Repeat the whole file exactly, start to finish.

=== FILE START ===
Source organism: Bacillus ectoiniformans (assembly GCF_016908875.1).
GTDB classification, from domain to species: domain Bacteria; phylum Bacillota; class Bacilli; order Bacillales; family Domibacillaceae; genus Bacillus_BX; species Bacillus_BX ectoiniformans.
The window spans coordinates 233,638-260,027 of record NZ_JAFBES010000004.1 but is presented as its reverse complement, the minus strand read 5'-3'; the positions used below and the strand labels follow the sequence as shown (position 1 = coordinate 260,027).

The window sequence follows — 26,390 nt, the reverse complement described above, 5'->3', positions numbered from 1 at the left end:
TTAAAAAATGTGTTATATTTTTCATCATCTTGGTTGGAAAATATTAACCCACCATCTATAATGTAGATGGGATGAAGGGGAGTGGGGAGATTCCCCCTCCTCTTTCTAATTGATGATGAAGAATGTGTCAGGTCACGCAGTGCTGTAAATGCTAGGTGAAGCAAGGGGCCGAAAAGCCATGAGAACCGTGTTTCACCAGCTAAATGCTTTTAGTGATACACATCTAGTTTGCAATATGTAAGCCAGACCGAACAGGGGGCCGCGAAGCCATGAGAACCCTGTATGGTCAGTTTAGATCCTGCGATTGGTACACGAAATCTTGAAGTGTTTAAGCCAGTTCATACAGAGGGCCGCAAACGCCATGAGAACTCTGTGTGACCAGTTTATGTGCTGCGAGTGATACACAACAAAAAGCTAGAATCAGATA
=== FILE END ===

Source organism: Bacillus ectoiniformans (assembly GCF_016908875.1).
GTDB classification, from domain to species: domain Bacteria; phylum Bacillota; class Bacilli; order Bacillales; family Domibacillaceae; genus Bacillus_BX; species Bacillus_BX ectoiniformans.
The window spans coordinates 233,638-260,027 of record NZ_JAFBES010000004.1 but is presented as its reverse complement, the minus strand read 5'-3'; the positions used below and the strand labels follow the sequence as shown (position 1 = coordinate 260,027).

The window sequence follows — 26,390 nt, the reverse complement described above, 5'->3', positions numbered from 1 at the left end:
TTAAAAAATGTGTTATATTTTTCATCATCTTGGTTGGAAAATATTAACCCACCATCTATAATGTAGATGGGATGAAGGGGAGTGGGGAGATTCCCCCTCCTCTTTCTAATTGATGATGAAGAATGTGTCAGGTCACGCAGTGCTGTAAATGCTAGGTGAAGCAAGGGGCCGAAAAGCCATGAGAACCGTGTTTCACCAGCTAAATGCTTTTAGTGATACACATCTAGTTTGCAATATGTAAGCCAGACCGAACAGGGGGCCGCGAAGCCATGAGAACCCTGTATGGTCAGTTTAGATCCTGCGATTGGTACACGAAATCTTGAAGTGTTTAAGCCAGTTCATACAGAGGGCCGCAAACGCCATGAGAACTCTGTGTGACCAGTTTATGTGCTGCGAGTGATACACAACAAAAAGCTAGAATCAGATA